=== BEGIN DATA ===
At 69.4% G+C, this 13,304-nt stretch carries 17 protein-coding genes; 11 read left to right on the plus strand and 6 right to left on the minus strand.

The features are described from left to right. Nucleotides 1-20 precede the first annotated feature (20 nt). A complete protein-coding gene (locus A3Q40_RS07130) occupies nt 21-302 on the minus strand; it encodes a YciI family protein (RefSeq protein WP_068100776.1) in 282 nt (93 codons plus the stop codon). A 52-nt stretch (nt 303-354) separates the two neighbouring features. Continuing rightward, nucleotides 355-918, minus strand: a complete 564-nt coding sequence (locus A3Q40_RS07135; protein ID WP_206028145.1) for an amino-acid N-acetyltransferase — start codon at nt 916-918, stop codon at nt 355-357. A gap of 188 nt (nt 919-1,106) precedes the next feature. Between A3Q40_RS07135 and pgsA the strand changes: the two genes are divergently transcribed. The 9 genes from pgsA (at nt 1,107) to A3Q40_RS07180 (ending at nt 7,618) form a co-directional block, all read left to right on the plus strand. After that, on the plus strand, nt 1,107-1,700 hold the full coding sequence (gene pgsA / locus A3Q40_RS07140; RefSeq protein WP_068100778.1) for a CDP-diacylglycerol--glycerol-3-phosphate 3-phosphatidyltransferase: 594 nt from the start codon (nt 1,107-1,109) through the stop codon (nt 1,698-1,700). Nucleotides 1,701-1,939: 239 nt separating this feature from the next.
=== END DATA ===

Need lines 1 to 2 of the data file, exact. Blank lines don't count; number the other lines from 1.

At 69.4% G+C, this 13,304-nt stretch carries 17 protein-coding genes; 11 read left to right on the plus strand and 6 right to left on the minus strand.

The features are described from left to right. Nucleotides 1-20 precede the first annotated feature (20 nt). A complete protein-coding gene (locus A3Q40_RS07130) occupies nt 21-302 on the minus strand; it encodes a YciI family protein (RefSeq protein WP_068100776.1) in 282 nt (93 codons plus the stop codon). A 52-nt stretch (nt 303-354) separates the two neighbouring features. Continuing rightward, nucleotides 355-918, minus strand: a complete 564-nt coding sequence (locus A3Q40_RS07135; protein ID WP_206028145.1) for an amino-acid N-acetyltransferase — start codon at nt 916-918, stop codon at nt 355-357. A gap of 188 nt (nt 919-1,106) precedes the next feature. Between A3Q40_RS07135 and pgsA the strand changes: the two genes are divergently transcribed. The 9 genes from pgsA (at nt 1,107) to A3Q40_RS07180 (ending at nt 7,618) form a co-directional block, all read left to right on the plus strand. After that, on the plus strand, nt 1,107-1,700 hold the full coding sequence (gene pgsA / locus A3Q40_RS07140; RefSeq protein WP_068100778.1) for a CDP-diacylglycerol--glycerol-3-phosphate 3-phosphatidyltransferase: 594 nt from the start codon (nt 1,107-1,109) through the stop codon (nt 1,698-1,700). Nucleotides 1,701-1,939: 239 nt separating this feature from the next.